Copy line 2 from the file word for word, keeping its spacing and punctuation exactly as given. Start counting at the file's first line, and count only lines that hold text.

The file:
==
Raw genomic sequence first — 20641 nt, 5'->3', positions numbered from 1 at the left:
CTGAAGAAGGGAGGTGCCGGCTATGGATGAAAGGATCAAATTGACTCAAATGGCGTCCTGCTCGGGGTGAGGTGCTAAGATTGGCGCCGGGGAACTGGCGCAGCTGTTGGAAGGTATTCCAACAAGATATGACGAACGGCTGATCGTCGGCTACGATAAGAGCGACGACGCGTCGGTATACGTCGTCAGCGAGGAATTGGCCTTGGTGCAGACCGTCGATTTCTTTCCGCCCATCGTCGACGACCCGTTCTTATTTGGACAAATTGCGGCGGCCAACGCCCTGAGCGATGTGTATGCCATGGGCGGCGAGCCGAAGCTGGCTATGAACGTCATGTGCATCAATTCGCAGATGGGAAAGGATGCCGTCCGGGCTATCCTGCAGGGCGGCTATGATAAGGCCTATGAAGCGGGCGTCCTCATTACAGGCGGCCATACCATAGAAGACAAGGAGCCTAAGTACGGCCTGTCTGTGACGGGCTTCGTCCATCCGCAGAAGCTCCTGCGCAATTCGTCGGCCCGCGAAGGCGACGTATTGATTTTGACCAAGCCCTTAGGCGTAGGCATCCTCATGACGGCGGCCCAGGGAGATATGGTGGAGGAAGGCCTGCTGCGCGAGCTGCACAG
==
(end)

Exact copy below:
CTGAAGAAGGGAGGTGCCGGCTATGGATGAAAGGATCAAATTGACTCAAATGGCGTCCTGCTCGGGGTGAGGTGCTAAGATTGGCGCCGGGGAACTGGCGCAGCTGTTGGAAGGTATTCCAACAAGATATGACGAACGGCTGATCGTCGGCTACGATAAGAGCGACGACGCGTCGGTATACGTCGTCAGCGAGGAATTGGCCTTGGTGCAGACCGTCGATTTCTTTCCGCCCATCGTCGACGACCCGTTCTTATTTGGACAAATTGCGGCGGCCAACGCCCTGAGCGATGTGTATGCCATGGGCGGCGAGCCGAAGCTGGCTATGAACGTCATGTGCATCAATTCGCAGATGGGAAAGGATGCCGTCCGGGCTATCCTGCAGGGCGGCTATGATAAGGCCTATGAAGCGGGCGTCCTCATTACAGGCGGCCATACCATAGAAGACAAGGAGCCTAAGTACGGCCTGTCTGTGACGGGCTTCGTCCATCCGCAGAAGCTCCTGCGCAATTCGTCGGCCCGCGAAGGCGACGTATTGATTTTGACCAAGCCCTTAGGCGTAGGCATCCTCATGACGGCGGCCCAGGGAGATATGGTGGAGGAAGGCCTGCTGCGCGAGCTGCACAG